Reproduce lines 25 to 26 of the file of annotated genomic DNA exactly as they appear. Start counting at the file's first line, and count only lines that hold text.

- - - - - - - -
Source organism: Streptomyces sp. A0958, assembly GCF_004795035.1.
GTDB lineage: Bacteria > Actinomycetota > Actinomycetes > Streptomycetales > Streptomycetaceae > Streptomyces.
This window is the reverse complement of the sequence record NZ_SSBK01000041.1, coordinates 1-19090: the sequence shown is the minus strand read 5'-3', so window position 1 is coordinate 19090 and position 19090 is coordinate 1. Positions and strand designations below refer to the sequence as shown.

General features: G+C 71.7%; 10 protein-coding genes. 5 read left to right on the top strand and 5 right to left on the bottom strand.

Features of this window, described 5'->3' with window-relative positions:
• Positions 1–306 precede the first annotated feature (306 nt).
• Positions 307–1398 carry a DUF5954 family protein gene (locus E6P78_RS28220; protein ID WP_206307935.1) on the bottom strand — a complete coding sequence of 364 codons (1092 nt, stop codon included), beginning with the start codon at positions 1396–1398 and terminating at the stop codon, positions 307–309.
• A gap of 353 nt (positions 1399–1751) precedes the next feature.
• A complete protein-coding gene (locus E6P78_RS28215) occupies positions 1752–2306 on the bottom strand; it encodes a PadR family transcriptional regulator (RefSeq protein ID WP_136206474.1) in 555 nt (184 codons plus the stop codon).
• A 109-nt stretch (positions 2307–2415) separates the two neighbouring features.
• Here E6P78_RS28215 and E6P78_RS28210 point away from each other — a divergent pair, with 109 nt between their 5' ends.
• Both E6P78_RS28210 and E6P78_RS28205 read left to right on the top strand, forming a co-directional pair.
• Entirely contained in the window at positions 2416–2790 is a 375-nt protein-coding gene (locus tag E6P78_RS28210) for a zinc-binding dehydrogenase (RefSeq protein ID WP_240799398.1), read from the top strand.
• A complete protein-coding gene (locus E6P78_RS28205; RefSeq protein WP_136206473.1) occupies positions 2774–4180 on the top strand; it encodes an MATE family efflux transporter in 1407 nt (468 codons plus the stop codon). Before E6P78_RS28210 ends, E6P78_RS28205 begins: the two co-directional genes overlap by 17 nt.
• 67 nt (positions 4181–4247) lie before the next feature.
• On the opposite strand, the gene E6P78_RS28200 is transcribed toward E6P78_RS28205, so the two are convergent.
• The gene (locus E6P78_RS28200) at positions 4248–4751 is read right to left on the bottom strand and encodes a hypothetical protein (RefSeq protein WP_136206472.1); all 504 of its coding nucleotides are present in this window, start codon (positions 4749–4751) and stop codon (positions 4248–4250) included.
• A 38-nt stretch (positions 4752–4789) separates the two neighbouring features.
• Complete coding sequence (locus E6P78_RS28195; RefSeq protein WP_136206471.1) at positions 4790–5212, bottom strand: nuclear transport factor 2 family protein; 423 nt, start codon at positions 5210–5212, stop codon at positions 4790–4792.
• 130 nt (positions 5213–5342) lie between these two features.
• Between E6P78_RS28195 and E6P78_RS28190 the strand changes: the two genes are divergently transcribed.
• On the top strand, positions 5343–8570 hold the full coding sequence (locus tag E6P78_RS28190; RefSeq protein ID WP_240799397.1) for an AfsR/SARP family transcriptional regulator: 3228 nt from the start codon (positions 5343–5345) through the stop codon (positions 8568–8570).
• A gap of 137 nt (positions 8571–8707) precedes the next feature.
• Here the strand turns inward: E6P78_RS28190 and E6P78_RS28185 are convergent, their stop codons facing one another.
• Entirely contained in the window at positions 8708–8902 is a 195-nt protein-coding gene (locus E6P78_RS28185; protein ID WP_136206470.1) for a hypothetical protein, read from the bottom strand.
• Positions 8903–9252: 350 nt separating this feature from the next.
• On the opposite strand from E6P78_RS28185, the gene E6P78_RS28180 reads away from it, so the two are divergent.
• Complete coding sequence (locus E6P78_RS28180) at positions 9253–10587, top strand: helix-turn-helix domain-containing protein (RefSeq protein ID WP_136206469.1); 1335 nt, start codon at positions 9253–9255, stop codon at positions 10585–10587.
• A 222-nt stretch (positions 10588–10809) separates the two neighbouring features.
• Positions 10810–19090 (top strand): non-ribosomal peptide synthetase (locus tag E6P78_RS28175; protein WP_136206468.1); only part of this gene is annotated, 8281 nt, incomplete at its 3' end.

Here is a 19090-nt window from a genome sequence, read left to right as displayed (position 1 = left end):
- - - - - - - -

• Entirely contained in the window at positions 8708–8902 is a 195-nt protein-coding gene (locus E6P78_RS28185; protein ID WP_136206470.1) for a hypothetical protein, read from the bottom strand.
• Positions 8903–9252: 350 nt separating this feature from the next.